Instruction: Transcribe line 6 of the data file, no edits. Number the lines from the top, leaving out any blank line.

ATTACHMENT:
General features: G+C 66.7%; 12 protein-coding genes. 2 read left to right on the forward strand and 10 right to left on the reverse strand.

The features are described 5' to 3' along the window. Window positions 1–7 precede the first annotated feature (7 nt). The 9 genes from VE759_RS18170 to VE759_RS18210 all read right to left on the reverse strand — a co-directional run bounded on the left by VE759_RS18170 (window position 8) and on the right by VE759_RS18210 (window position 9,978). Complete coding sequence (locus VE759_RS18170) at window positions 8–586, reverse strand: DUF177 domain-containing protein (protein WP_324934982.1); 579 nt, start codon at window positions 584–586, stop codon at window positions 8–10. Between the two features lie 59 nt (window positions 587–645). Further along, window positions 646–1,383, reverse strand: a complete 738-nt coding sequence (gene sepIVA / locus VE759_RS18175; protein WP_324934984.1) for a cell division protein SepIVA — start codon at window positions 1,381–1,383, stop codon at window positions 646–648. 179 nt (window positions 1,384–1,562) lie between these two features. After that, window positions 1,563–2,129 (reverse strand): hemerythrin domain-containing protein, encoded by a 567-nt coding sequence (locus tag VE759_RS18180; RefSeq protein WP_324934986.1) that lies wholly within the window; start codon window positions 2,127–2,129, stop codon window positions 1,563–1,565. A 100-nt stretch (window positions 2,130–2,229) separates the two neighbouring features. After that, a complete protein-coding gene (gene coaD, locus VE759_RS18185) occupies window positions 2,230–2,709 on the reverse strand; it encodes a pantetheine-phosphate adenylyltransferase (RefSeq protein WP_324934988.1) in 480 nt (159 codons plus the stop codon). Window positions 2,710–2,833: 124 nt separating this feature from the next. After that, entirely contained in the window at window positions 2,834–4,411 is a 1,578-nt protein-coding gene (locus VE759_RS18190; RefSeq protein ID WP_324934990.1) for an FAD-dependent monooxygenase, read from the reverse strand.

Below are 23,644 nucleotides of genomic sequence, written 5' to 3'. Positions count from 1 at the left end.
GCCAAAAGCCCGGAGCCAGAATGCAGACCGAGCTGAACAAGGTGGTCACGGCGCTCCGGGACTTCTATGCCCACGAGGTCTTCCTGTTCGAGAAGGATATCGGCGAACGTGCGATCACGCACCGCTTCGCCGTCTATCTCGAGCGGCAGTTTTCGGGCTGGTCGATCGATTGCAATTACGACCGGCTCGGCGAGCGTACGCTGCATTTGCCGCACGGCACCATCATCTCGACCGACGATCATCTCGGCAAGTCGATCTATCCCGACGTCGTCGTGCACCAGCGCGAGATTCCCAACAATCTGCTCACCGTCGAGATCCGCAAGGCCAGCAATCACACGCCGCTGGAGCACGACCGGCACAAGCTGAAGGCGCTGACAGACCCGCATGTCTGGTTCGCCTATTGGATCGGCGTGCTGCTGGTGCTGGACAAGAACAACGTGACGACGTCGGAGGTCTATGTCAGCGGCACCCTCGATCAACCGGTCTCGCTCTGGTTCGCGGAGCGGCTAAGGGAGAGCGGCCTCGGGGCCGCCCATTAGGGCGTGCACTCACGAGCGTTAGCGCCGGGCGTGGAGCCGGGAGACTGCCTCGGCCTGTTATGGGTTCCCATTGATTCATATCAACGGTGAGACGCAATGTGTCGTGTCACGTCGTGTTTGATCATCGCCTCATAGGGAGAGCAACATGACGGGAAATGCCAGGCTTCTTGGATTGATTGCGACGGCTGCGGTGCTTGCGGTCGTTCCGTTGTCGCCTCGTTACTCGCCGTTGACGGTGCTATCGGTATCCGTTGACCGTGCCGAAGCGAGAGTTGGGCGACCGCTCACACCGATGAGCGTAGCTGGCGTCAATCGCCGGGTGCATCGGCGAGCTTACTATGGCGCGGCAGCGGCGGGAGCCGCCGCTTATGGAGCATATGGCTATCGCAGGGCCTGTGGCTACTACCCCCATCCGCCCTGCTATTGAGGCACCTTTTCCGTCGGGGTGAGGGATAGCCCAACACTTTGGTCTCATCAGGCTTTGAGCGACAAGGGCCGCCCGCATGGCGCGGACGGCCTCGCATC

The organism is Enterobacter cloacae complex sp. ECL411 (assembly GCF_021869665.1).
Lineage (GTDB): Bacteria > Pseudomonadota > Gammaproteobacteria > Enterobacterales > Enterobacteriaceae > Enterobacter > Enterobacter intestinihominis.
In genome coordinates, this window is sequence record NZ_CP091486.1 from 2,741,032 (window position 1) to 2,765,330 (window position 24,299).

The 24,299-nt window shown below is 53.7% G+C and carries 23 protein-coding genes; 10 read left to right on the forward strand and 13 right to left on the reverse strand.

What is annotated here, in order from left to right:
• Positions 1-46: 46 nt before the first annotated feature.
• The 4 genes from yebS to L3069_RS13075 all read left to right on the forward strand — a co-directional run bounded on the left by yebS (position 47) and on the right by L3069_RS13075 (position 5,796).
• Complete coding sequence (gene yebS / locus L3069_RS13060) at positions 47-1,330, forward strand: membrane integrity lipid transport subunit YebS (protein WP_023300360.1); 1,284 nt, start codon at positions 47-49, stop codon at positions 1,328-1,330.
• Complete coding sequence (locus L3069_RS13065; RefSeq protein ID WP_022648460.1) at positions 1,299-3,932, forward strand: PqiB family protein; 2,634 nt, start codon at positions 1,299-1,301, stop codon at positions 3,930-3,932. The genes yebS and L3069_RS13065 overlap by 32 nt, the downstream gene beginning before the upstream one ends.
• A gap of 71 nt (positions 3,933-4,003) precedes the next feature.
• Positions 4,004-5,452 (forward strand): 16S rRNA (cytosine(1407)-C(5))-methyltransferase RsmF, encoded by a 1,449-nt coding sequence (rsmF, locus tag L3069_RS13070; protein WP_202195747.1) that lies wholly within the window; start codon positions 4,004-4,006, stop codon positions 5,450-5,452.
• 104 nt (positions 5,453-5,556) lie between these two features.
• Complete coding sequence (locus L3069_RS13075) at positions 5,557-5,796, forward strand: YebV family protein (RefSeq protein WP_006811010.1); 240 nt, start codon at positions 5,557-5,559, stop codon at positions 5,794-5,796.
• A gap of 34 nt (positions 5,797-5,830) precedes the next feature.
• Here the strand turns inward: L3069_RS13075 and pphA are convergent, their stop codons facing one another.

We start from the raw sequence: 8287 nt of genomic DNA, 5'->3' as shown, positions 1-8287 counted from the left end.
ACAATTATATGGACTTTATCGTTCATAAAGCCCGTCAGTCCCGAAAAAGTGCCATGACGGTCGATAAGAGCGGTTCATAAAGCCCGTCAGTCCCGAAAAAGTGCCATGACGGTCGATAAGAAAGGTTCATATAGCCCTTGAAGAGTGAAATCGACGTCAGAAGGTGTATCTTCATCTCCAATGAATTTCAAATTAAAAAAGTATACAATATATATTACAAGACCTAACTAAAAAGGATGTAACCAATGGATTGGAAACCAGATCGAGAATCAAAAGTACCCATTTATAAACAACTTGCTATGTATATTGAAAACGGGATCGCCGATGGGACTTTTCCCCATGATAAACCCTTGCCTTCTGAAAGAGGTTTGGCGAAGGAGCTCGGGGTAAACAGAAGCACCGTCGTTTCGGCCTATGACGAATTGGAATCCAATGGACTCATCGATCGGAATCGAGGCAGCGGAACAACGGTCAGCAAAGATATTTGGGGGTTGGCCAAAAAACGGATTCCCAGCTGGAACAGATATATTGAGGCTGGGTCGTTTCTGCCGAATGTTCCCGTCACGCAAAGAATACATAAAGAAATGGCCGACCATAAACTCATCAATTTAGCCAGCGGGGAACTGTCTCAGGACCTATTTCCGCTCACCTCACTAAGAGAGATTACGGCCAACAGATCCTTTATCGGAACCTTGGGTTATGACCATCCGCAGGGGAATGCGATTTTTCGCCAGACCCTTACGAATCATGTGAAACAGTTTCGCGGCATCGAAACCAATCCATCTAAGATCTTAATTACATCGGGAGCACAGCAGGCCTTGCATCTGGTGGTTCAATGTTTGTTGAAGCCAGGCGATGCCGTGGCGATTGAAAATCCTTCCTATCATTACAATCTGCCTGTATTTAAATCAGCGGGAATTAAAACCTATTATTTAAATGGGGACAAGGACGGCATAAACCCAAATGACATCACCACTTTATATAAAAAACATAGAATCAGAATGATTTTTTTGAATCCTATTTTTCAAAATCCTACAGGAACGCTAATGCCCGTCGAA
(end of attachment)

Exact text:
Lineage (GTDB): Bacteria > Pseudomonadota > Gammaproteobacteria > Enterobacterales > Enterobacteriaceae > Enterobacter > Enterobacter intestinihominis.